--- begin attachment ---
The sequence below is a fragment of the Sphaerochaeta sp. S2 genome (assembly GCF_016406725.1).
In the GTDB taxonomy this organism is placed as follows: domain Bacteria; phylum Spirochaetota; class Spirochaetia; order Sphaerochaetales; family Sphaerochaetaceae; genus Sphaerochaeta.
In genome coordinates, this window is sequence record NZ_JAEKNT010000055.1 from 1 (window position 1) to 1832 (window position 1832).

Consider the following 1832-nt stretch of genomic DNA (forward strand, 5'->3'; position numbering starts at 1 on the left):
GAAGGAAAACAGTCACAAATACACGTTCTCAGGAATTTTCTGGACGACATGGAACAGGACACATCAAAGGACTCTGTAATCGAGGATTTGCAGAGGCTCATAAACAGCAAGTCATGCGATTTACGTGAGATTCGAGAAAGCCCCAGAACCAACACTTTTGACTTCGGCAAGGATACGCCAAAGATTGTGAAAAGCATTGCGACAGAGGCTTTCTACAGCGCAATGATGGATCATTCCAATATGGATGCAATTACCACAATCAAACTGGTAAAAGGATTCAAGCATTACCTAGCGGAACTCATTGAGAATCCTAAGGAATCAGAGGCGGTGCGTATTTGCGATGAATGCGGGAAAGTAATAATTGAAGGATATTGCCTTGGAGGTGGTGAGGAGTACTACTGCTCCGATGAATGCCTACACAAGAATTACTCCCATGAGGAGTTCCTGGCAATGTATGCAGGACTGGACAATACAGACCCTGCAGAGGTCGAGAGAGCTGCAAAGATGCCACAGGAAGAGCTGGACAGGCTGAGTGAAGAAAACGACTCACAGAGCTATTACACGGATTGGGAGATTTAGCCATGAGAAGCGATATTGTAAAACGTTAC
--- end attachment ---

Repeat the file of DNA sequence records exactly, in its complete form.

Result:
The sequence below is a fragment of the Sphaerochaeta sp. S2 genome (assembly GCF_016406725.1).
In the GTDB taxonomy this organism is placed as follows: domain Bacteria; phylum Spirochaetota; class Spirochaetia; order Sphaerochaetales; family Sphaerochaetaceae; genus Sphaerochaeta.
In genome coordinates, this window is sequence record NZ_JAEKNT010000055.1 from 1 (window position 1) to 1832 (window position 1832).

Consider the following 1832-nt stretch of genomic DNA (forward strand, 5'->3'; position numbering starts at 1 on the left):
GAAGGAAAACAGTCACAAATACACGTTCTCAGGAATTTTCTGGACGACATGGAACAGGACACATCAAAGGACTCTGTAATCGAGGATTTGCAGAGGCTCATAAACAGCAAGTCATGCGATTTACGTGAGATTCGAGAAAGCCCCAGAACCAACACTTTTGACTTCGGCAAGGATACGCCAAAGATTGTGAAAAGCATTGCGACAGAGGCTTTCTACAGCGCAATGATGGATCATTCCAATATGGATGCAATTACCACAATCAAACTGGTAAAAGGATTCAAGCATTACCTAGCGGAACTCATTGAGAATCCTAAGGAATCAGAGGCGGTGCGTATTTGCGATGAATGCGGGAAAGTAATAATTGAAGGATATTGCCTTGGAGGTGGTGAGGAGTACTACTGCTCCGATGAATGCCTACACAAGAATTACTCCCATGAGGAGTTCCTGGCAATGTATGCAGGACTGGACAATACAGACCCTGCAGAGGTCGAGAGAGCTGCAAAGATGCCACAGGAAGAGCTGGACAGGCTGAGTGAAGAAAACGACTCACAGAGCTATTACACGGATTGGGAGATTTAGCCATGAGAAGCGATATTGTAAAACGTTAC